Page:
The country's agriculture sector directly contributes 26% of Kenya's GDP and employs more than 40% of the 49.7 million population
Small-scale farmers across the world produce about 70% of the global food supply, but many are hindered by traditional, rudimentary farming methods that prevent them from hitting targets to combat the projected worldwide food shortage. James Murray reports on how Capgemini — a global organisation in consulting and technology services — has launched Project FARM to help farmers in Kenya increase their productivity.
The prospect of food shortage is a concern for all, with the United Nations’ Food and Agriculture Organisation (FAO) anticipating global food production will need 70% growth by 2050 to satisfy demand.
This has led to many organisations and companies offering potential solutions to help prevent the disastrous implications of widespread food shortages.
Global consultancy and technology firm Capgemini is one such organisation — launching its Project FARM (Financial and Agricultural Recommendation Models) to help small-scale farmers in Kenya increase agricultural yield and contribute to tackling global food shortages.
The French firm has used its knowledge in consultancy and technology to create a data platform using AI and machine learning to determine farming patterns.
It has partnered with social enterprise Agrics, which already supports and provides services to more than 35,000 smallholder farmers in East Africa.
Here NS Agriculture looks into how Project FARM works and how it could help Kenyan farmers combat food shortages.
How Project FARM technology works
The idea for Project FARM came about after Capgemini data analyst Julian van Velzen contacted Agrics about starting a scheme.
He says the social enterprise was supportive of the idea because it had already been collecting data on the country’s farmers, but didn’t know the best way of using it.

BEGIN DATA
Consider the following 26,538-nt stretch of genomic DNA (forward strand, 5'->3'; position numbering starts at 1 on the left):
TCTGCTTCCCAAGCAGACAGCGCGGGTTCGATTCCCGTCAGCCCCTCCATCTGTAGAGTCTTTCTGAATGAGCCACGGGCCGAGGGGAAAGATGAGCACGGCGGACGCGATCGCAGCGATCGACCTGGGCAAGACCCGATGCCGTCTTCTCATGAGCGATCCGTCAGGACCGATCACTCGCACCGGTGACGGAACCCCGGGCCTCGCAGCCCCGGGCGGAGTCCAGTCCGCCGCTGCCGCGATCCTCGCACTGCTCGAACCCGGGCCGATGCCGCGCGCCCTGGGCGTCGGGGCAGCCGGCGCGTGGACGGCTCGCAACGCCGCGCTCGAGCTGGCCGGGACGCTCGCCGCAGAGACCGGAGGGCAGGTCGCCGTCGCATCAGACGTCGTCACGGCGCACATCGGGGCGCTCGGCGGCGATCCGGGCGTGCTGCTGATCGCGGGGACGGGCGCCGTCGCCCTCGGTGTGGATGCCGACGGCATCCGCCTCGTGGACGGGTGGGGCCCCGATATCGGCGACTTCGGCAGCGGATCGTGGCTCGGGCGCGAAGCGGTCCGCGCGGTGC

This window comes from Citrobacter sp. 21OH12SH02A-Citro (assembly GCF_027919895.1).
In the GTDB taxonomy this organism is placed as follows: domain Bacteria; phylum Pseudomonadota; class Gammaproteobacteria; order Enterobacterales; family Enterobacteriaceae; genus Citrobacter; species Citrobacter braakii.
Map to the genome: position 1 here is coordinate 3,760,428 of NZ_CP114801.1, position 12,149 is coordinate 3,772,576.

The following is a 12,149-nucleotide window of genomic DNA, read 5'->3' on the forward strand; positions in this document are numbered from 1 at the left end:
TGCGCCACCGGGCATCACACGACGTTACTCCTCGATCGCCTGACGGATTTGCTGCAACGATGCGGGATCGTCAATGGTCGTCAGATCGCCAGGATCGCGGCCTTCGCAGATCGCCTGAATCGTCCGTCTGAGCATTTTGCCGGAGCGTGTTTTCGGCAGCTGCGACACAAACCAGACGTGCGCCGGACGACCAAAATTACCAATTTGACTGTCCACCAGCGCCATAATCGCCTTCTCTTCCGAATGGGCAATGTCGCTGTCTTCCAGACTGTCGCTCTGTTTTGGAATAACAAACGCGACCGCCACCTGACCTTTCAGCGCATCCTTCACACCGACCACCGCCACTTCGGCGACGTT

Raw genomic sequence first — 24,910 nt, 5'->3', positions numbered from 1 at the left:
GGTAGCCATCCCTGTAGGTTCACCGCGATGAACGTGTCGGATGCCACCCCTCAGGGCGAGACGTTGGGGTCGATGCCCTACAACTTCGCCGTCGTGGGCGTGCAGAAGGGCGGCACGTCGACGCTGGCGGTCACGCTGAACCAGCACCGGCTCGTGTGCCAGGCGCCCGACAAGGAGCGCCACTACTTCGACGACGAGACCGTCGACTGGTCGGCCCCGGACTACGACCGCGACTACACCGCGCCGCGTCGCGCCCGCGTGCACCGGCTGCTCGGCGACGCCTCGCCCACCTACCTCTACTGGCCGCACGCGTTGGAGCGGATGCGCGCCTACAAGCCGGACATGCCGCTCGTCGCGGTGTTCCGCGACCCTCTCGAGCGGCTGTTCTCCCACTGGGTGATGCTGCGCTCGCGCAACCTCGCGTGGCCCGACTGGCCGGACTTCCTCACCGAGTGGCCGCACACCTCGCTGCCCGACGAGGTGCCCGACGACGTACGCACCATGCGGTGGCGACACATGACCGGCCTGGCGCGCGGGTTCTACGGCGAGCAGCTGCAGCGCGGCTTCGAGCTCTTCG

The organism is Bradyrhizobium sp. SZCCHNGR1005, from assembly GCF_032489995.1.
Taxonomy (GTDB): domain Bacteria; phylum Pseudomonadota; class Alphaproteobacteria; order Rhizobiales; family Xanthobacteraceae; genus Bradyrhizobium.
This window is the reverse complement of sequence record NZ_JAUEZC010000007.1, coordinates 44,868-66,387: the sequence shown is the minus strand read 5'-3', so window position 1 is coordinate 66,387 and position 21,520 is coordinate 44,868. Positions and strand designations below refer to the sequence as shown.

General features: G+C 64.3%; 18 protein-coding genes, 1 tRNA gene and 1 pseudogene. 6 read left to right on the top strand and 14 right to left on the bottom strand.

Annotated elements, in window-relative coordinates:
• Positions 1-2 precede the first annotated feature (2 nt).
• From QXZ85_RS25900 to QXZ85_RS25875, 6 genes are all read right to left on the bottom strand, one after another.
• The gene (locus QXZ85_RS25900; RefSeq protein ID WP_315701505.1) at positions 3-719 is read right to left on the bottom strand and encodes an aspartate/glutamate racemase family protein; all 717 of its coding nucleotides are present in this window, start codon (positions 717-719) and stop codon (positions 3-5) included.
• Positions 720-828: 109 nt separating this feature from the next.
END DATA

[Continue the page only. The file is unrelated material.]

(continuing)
Van Velzen said his company was quick to realise the potential of the data — and subsequently formed the alliance with Agrics in September 2018.
Project FARM was created at Capgemini’s innovation lab in the Netherlands, with the aim of offering farmers a wider package of services to optimise yield and decrease risk.
The platform uses AI to determine farming patterns through big data, generating insights to make recommendations.
It also uses machine learning, which is a method of data analysis that automates analytical model building, to make the platform applicable at scale by connecting it with cell phones.
Van Velzen said: “By connecting farming communities with data science, and big data with traditional farming methods, the FARM platform is built to optimise the value chain and bring parties together as an ecosystem around one data-driven platform.”
How Project FARM will help farmers in Kenya
The agriculture industry has a huge role to play in Kenya — directly contributing 26% of the country’s GDP, along with a further 27% from links with other sectors, according to the FAO.
It also employs more than 40% of the 49.7 million population, and more than 70% of Kenya’s rural inhabitants.
This brings huge scope for schemes such as Project Farm to help create even bigger benefits for the country.
The platform allows farmers to access tailor-made advice to optimise crop production, which is delivered via a dashboard providing data and analysis.